Reservation for One: KC Thai

Photos by Aaron Leimkuehler

Penny Mufuka knows Thai food. The owner and chef of Overland Park’s KC Thai was born and raised in Phichit, Thailand, and brings her fully realized flavors and recipes to the restaurant’s menu, a gorgeous collection of traditional and unique Thai dishes.

If the frequent carry-out diners picking up neatly wrapped orders from the lobby are any indication, KC has caught on quickly to just how special Mufuka’s food is. The restaurant is airy and open, thanks to light gray floors, silvery booths, and cream-colored chairs and walls. A watercolor-style rendering of the downtown Kansas City skyline in shades of gray serves as a focal point in the space, which is also studded with floral arrangements and house plants.

The kitchen is separated from the dining room by a curtain, which serves to pique diners’ interest as fragrant sauces and spices make their way through, an amuse bouche that’s completely calorie free but encourages the quick ordering of appetizers.

The Thai house sampler, which includes crab Rangoon, spring rolls, egg rolls, and chicken satay is a versatile place to start. Served with a quartet of dipping sauces, it immediately shows the restaurant is adept at serving up the dishes many will want with finesse—the egg rolls are gloriously flaky and crispy, the chicken satay tender and flavorful, and the Rangoon crunchy on the outside with a tangy, creamy filling. Each item is also available as a stand-alone starter along with dumplings, spicy wings, crispy tofu, and more.

Clockwise from left: Thai House Platter. Pineapple Fried Rice. Mango Sticky Rice.

Soups, several of which are offered in small sizes suitable to enjoy as starters, include Yen Ta Fo, an authentic Thai noodle soup with fish balls, crispy wonton skin, and fermented red-bean curd sauce, and the aromatic Tom Yum. Lime, lemongrass, and cilantro make their presence known, even in the midst of a heap of chili flakes—assuming you opt for the spicy version.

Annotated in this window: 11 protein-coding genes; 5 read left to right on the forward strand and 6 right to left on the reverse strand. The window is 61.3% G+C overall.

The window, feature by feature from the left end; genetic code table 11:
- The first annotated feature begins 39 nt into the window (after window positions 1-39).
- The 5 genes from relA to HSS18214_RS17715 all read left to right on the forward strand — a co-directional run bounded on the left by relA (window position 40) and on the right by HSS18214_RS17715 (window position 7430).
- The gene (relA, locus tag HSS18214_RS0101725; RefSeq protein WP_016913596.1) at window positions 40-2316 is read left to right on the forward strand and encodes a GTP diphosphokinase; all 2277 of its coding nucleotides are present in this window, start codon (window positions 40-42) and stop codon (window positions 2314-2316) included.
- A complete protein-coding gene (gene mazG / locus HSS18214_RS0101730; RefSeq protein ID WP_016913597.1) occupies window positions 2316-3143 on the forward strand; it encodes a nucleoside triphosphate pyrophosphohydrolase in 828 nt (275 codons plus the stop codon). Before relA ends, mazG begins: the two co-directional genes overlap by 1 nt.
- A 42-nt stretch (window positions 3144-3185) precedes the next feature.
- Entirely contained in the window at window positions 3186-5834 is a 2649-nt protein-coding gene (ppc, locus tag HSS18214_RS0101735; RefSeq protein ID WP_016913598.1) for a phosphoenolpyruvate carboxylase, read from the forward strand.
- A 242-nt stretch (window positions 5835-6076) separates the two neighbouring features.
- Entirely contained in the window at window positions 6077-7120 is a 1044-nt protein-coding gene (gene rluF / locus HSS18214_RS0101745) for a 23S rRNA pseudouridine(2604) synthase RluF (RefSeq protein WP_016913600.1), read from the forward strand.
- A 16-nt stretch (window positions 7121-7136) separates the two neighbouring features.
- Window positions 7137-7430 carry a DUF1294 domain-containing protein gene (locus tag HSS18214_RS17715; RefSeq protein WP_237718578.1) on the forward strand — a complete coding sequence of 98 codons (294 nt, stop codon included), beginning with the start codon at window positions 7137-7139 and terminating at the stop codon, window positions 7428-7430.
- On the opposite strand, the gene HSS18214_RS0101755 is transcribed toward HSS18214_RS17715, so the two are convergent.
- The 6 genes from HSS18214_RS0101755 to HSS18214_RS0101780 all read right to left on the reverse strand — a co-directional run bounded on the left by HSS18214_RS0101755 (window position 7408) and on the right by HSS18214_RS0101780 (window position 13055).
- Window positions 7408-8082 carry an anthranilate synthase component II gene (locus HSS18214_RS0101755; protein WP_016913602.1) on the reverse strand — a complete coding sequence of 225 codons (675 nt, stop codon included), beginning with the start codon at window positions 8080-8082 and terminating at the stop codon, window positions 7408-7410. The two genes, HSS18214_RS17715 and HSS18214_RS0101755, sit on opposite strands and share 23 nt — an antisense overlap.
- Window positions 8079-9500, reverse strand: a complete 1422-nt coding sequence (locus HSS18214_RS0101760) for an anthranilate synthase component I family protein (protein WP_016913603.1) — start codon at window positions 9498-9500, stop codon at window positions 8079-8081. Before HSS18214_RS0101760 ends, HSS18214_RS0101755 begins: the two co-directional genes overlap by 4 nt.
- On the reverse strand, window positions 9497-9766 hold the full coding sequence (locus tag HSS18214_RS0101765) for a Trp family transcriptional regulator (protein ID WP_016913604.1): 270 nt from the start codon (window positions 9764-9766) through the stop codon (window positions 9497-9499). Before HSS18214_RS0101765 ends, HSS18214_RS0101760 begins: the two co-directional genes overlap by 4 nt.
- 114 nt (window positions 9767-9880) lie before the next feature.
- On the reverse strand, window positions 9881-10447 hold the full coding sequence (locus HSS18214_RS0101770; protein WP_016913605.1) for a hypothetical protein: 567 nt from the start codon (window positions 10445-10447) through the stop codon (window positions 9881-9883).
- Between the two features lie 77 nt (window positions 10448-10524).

Quick, efficient servers ask after guests desired spice level on most dishes. Little guidance is given about the relative levels, but they’re fortunately true to their names—medium dishes have a pleasant amount of heat, and spicy orders are hot, but not unbearably so.

An ice-cold glass of Thai iced tea can help cool things down. The sweet drink, black tea topped with sweetened condensed milk, takes the edge off the fierier dishes and even comes with its own swirling stir stick, an entertaining touch that lends itself to the simple pleasure of blending the beverage’s ombre layers together.

Entrées include stir-fry dishes, rice and noodles, curries and Mufuka’s specialties. Among those specialties is the crispy tamarind duck served with baby bok choy, bell peppers, and onions as well as freestyle fried fish, which features crispy pieces of flounder on mixed veggies.

Many will gravitate toward pad Thai, and KC Thai delivers a take on the favorite that is striking to the eye and the palate. In the seafood version, saucy, golden rice noodles are piled with shrimp, scallops, squid, mussels and crab meat on a stark white plate. The seafood is cooked adeptly, its natural sweetness working as a counterbalance to the spice.

Left: Green curry and green iced teas. Right: Yellow Curry.

The curries are similarly nuanced—five varieties are offered, all made without fish sauce, setting them up as a solid option for vegan diners. Staff recommends the red curry and it’s immediately apparent why—the curry paste and coconut milk with bamboo, bell peppers, and fresh basil hit every flavor note and leave you hungry for more.

But you might not actually have room to keep eating. KC Thai’s portions are abundant and filling, all but guaranteeing diners walk out with a few carry-out containers. You won’t find us complaining, leftovers the next day just mean another opportunity to relive an exceptional dining experience.

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